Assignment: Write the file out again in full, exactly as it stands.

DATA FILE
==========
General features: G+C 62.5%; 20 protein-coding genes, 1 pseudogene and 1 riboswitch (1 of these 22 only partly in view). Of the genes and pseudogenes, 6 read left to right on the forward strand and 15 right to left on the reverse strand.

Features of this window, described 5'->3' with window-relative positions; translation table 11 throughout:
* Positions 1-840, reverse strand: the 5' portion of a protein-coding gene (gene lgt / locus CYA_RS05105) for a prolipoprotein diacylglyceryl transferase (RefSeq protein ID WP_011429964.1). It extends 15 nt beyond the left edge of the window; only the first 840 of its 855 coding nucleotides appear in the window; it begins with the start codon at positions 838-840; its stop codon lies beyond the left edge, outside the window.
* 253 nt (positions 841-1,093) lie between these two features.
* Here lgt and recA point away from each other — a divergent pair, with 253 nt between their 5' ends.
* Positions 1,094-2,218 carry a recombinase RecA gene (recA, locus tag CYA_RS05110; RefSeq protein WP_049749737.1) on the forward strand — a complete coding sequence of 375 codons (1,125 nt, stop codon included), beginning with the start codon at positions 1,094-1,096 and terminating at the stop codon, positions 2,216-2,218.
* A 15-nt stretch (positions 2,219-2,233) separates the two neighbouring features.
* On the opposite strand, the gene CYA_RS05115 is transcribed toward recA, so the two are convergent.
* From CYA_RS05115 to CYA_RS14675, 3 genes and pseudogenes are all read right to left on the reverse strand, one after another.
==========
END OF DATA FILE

General features: G+C 62.5%; 20 protein-coding genes, 1 pseudogene and 1 riboswitch (1 of these 22 only partly in view). Of the genes and pseudogenes, 6 read left to right on the forward strand and 15 right to left on the reverse strand.

Features of this window, described 5'->3' with window-relative positions; translation table 11 throughout:
* Positions 1-840, reverse strand: the 5' portion of a protein-coding gene (gene lgt / locus CYA_RS05105) for a prolipoprotein diacylglyceryl transferase (RefSeq protein ID WP_011429964.1). It extends 15 nt beyond the left edge of the window; only the first 840 of its 855 coding nucleotides appear in the window; it begins with the start codon at positions 838-840; its stop codon lies beyond the left edge, outside the window.
* 253 nt (positions 841-1,093) lie between these two features.
* Here lgt and recA point away from each other — a divergent pair, with 253 nt between their 5' ends.
* Positions 1,094-2,218 carry a recombinase RecA gene (recA, locus tag CYA_RS05110; RefSeq protein WP_049749737.1) on the forward strand — a complete coding sequence of 375 codons (1,125 nt, stop codon included), beginning with the start codon at positions 1,094-1,096 and terminating at the stop codon, positions 2,216-2,218.
* A 15-nt stretch (positions 2,219-2,233) separates the two neighbouring features.
* On the opposite strand, the gene CYA_RS05115 is transcribed toward recA, so the two are convergent.
* From CYA_RS05115 to CYA_RS14675, 3 genes and pseudogenes are all read right to left on the reverse strand, one after another.